Answering YEC Cosmological Science.

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Cosmological Problems for Young Earth Science.

The speed of light is a universal constant that physicists represent with the letter c. It is also extremely fast traveling some 186 282.397 miles per second in the vacuum of space. What scientists have discovered is that, on a cosmic scale, even give the speed of light vast distances still take a very long time to travel. This brings forth a first issue for Young Earth Science (YES), namely the most distant observable objects in the space are 13.7 billion light years away. Obviously that cannot be squared with the Young Earth Creationist’s (YEC) belief in a 6000 year old Earth. The implications are therefore quite problematic for this means that God created the universe with the appearance of age through his creating of the light across the intervening space. However, there are two rebuttals that YES has forwarded to combat this understanding of nature. The first being Barry Setterfield’s suggestion of c-decay and the second is Russell Humphreys’s gravitational well hypothesis. We shall consider both (1).

Setterfield’s “C-Decay” Hypothesis.

 Setterfield argues that the speed of light has not been constant since the beginning of the universe. Instead, he claimed, it has decayed from a speed many millions of times faster than it is today. However, this is problematic since not only would such a hypothesis require a massive change in physics itself but the speed of light in the cosmic vacuum also shows no signs of variability that Setterfield’s hypothesis asserts. Perhaps even worse for Setterfield is that a much faster speed of light would make Earth uninhabitable. This is because our sun is powered by nuclear fusion that converts hydrogen into helium; a process that is done at a mammoth rate of more than 400 million tons p/s. However, if the speed of light were increased several million times than it currently is then the amount of energy released by nuclear fusion would have fatal consequences for Earth’s habitability. Essentially by increasing the speed of light Earth and all the life that is on it would have been burned alive.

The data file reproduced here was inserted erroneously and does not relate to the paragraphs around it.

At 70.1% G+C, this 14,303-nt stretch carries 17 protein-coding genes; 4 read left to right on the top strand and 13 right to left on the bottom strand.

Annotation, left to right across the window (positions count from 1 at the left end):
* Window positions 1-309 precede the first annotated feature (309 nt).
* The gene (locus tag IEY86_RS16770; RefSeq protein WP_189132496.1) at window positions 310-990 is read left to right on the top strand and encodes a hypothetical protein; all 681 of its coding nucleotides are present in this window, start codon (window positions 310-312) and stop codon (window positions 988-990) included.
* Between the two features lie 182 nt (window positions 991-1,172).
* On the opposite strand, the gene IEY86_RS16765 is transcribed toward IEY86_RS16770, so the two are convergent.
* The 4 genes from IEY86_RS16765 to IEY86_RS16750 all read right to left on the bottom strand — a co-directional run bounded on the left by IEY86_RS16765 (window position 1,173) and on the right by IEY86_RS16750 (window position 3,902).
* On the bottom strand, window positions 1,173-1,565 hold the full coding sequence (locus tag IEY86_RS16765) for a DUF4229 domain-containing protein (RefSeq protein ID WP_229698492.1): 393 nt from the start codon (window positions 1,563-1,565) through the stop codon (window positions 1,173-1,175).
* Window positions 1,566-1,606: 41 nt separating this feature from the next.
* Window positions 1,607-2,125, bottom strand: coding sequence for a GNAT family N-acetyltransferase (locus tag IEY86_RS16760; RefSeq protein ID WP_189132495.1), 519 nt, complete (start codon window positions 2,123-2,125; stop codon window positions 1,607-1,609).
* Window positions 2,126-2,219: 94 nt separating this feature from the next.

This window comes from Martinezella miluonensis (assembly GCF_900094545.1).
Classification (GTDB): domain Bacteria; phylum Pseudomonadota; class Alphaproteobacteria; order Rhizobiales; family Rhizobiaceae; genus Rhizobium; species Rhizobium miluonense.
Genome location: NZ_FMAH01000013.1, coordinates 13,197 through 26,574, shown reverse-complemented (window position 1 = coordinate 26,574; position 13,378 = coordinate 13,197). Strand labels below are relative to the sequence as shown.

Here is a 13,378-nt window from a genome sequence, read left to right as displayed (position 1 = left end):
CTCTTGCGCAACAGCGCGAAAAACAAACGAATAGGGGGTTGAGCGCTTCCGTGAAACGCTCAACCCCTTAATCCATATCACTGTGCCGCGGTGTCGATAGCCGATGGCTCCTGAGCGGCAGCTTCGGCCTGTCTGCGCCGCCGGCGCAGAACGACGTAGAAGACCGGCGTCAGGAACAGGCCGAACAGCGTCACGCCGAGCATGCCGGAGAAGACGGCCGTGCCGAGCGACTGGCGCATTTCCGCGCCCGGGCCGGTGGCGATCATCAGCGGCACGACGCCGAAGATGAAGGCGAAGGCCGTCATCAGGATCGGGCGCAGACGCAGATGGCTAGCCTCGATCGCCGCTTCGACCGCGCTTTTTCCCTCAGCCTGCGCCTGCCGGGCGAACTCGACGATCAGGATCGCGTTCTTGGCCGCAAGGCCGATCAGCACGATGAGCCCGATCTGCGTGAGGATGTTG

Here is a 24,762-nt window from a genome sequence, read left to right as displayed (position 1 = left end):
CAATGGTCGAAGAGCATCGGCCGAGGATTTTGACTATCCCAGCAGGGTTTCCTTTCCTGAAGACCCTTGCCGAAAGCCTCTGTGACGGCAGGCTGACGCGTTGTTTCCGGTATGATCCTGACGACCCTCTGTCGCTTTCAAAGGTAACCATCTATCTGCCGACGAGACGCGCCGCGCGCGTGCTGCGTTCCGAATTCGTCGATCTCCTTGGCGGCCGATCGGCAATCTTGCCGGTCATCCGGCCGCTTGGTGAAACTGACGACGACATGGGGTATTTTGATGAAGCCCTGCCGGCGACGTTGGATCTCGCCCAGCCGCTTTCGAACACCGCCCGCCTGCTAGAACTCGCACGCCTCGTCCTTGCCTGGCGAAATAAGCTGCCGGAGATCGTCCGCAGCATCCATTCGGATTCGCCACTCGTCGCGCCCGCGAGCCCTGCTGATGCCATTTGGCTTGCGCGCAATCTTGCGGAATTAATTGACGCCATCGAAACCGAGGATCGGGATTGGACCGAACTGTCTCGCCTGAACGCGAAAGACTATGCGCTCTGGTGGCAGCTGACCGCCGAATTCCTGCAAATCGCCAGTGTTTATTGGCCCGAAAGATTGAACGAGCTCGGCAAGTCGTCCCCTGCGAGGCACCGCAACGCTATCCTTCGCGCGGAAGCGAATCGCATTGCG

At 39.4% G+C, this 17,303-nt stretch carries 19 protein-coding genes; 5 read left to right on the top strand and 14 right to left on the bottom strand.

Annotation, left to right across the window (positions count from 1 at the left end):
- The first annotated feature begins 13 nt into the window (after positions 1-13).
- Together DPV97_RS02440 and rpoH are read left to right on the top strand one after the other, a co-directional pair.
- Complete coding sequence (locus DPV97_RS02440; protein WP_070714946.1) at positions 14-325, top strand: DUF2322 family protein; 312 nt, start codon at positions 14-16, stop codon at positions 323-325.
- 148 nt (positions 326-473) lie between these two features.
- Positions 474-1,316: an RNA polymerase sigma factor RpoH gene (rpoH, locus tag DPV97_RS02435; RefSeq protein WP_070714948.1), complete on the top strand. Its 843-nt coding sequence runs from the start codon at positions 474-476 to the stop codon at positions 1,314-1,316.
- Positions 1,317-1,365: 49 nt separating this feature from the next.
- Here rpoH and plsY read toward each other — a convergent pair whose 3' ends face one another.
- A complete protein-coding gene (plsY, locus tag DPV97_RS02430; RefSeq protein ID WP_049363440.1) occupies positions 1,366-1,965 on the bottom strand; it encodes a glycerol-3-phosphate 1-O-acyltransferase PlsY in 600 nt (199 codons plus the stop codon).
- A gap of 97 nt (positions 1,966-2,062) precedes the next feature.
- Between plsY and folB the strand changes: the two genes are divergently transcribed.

Humphreys’ Gravitational Well Hypothesis.

Humphreys argues that God created the Earth at the center of a spherical universe and located it within a gravitational well that is produced by a massive black hole. He argues that it would thus follow that, given Einstein’s theory of general relativity, gravitational time-dilation could allow for some billions of years to pass outside this gravitational well while we are within it. This would mean that while billions of years have passed in the universe only a few thousand years have passed on Earth. This allows for the Earth to be young and still allow for distant starlight to reach us which makes it quite different to the problematic hypothesis of c-decay.

However, if the Earth really was in a huge gravity well then light, in accordance with the Doppler Effect, from distant galaxies would be blue-shifted. However, it isn’t and it is instead red-shifted in accordance with the Doppler Effect brought on by universal expansion. This suggests that we are not within a gravity well. Moreover, scientists have found that the heavy elements within the sun suggest that it is at least a second generation star. This means that it requires that the universe existed for some billions of years before our solar system came into existence. But for the YEC he insists that the heavenly lights were created on the fourth day after the Earth itself. Finally, gravitational time dilation on the scale argued by Humphreys would be observable in the periods of Cepheid variable stars, the orbital rates of distant binary star systems, and so on. However, on an observational level, it is not, which suggests that it isn’t happening. This critique is not exhaustive since others have also demonstrated the mathematical issues pertinent to Humphrey’s hypothesis.


1. Gordon, B. 2014. “Scandal of the Evangelical Mind: A Biblical and Scientific Critique of Young-Earth Creationism” in Science, Religion and Culture, 1(3): 144-173.

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